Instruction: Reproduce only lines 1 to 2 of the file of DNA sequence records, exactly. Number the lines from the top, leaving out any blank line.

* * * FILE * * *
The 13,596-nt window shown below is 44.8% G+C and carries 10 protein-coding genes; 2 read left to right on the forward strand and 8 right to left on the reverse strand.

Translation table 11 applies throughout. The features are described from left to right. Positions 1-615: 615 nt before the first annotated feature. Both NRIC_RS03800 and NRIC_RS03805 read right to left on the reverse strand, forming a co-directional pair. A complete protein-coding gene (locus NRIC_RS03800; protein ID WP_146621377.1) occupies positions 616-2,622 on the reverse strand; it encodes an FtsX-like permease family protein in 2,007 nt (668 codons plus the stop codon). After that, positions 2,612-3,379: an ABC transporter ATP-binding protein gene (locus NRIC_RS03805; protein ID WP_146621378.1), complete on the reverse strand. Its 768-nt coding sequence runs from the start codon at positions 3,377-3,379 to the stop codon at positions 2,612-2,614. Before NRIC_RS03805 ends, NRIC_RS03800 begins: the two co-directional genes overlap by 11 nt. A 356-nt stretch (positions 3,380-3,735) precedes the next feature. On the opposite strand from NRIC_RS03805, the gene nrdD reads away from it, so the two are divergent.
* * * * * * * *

The 13,596-nt window shown below is 44.8% G+C and carries 10 protein-coding genes; 2 read left to right on the forward strand and 8 right to left on the reverse strand.

Translation table 11 applies throughout. The features are described from left to right. Positions 1-615: 615 nt before the first annotated feature. Both NRIC_RS03800 and NRIC_RS03805 read right to left on the reverse strand, forming a co-directional pair. A complete protein-coding gene (locus NRIC_RS03800; protein ID WP_146621377.1) occupies positions 616-2,622 on the reverse strand; it encodes an FtsX-like permease family protein in 2,007 nt (668 codons plus the stop codon). After that, positions 2,612-3,379: an ABC transporter ATP-binding protein gene (locus NRIC_RS03805; protein ID WP_146621378.1), complete on the reverse strand. Its 768-nt coding sequence runs from the start codon at positions 3,377-3,379 to the stop codon at positions 2,612-2,614. Before NRIC_RS03805 ends, NRIC_RS03800 begins: the two co-directional genes overlap by 11 nt. A 356-nt stretch (positions 3,380-3,735) precedes the next feature. On the opposite strand from NRIC_RS03805, the gene nrdD reads away from it, so the two are divergent.